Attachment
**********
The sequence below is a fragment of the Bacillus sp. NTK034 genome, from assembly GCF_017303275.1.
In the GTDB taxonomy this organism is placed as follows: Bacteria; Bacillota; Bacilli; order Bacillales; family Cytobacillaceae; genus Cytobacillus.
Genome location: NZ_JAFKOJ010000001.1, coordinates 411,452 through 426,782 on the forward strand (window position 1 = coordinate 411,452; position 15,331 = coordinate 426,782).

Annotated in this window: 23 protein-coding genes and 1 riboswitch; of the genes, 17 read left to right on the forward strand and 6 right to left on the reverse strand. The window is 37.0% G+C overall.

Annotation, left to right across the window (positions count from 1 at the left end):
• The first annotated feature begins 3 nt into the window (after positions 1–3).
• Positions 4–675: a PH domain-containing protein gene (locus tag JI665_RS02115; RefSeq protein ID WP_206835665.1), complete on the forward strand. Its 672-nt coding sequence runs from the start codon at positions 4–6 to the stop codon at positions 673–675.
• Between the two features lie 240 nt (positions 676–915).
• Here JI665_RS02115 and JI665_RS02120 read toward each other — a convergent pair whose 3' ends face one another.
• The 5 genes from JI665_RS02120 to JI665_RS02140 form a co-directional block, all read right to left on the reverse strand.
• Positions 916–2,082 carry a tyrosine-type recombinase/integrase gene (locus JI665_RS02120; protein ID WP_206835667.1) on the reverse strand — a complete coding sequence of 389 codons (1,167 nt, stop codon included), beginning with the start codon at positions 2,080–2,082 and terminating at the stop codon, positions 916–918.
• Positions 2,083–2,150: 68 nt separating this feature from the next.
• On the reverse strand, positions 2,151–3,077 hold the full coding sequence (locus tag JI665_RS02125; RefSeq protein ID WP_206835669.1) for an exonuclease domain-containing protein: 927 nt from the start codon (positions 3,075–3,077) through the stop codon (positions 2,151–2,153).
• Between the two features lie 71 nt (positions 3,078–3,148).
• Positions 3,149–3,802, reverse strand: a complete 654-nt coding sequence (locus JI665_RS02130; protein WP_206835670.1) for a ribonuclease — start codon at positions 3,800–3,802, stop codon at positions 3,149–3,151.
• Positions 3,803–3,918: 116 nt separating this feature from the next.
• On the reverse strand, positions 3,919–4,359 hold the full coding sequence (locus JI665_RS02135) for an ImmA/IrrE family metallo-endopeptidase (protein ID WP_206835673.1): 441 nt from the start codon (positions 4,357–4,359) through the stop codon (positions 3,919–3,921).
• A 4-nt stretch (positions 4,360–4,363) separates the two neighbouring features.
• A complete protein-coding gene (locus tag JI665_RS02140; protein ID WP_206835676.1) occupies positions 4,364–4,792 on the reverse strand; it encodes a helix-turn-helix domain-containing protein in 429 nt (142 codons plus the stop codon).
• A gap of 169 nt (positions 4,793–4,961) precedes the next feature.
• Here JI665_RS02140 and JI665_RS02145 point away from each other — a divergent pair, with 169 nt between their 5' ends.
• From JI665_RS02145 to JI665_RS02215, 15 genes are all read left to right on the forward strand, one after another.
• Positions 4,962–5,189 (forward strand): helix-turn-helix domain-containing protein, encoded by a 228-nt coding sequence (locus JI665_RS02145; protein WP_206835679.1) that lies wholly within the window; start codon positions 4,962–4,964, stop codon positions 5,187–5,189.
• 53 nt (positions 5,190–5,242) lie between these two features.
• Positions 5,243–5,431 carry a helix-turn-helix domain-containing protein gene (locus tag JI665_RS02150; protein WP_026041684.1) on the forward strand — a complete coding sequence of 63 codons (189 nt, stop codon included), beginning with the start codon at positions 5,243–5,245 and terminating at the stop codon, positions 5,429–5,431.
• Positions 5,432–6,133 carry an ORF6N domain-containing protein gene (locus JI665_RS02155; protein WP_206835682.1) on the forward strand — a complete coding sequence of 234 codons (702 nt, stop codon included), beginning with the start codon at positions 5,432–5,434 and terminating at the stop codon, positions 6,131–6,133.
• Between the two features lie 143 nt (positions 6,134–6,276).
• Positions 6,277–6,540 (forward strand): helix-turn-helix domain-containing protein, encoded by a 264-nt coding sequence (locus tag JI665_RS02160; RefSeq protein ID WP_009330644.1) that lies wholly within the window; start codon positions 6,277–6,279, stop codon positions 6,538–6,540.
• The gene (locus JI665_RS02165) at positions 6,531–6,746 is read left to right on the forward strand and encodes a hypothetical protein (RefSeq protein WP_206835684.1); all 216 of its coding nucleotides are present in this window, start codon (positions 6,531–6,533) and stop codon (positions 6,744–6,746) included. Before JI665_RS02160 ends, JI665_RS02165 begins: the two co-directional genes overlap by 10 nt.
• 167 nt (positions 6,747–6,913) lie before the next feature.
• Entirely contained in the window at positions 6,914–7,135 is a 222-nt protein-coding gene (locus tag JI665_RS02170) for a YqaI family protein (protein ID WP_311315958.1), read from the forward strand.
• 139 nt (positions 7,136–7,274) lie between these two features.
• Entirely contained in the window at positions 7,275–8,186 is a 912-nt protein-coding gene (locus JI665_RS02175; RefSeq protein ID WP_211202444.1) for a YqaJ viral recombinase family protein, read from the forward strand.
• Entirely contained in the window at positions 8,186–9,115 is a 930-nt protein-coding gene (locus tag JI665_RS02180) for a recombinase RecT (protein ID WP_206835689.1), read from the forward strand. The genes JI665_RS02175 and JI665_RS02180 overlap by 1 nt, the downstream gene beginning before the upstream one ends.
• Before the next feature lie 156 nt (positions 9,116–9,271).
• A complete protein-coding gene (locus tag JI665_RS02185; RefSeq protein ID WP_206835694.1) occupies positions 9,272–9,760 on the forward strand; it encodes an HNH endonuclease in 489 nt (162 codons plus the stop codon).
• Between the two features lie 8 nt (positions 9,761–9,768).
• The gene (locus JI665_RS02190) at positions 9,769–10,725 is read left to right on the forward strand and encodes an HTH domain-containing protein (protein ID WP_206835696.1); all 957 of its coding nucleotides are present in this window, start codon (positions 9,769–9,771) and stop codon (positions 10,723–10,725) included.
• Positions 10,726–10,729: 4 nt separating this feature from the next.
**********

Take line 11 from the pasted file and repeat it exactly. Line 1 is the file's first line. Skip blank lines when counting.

• Positions 916–2,082 carry a tyrosine-type recombinase/integrase gene (locus JI665_RS02120; protein ID WP_206835667.1) on the reverse strand — a complete coding sequence of 389 codons (1,167 nt, stop codon included), beginning with the start codon at positions 2,080–2,082 and terminating at the stop codon, positions 916–918.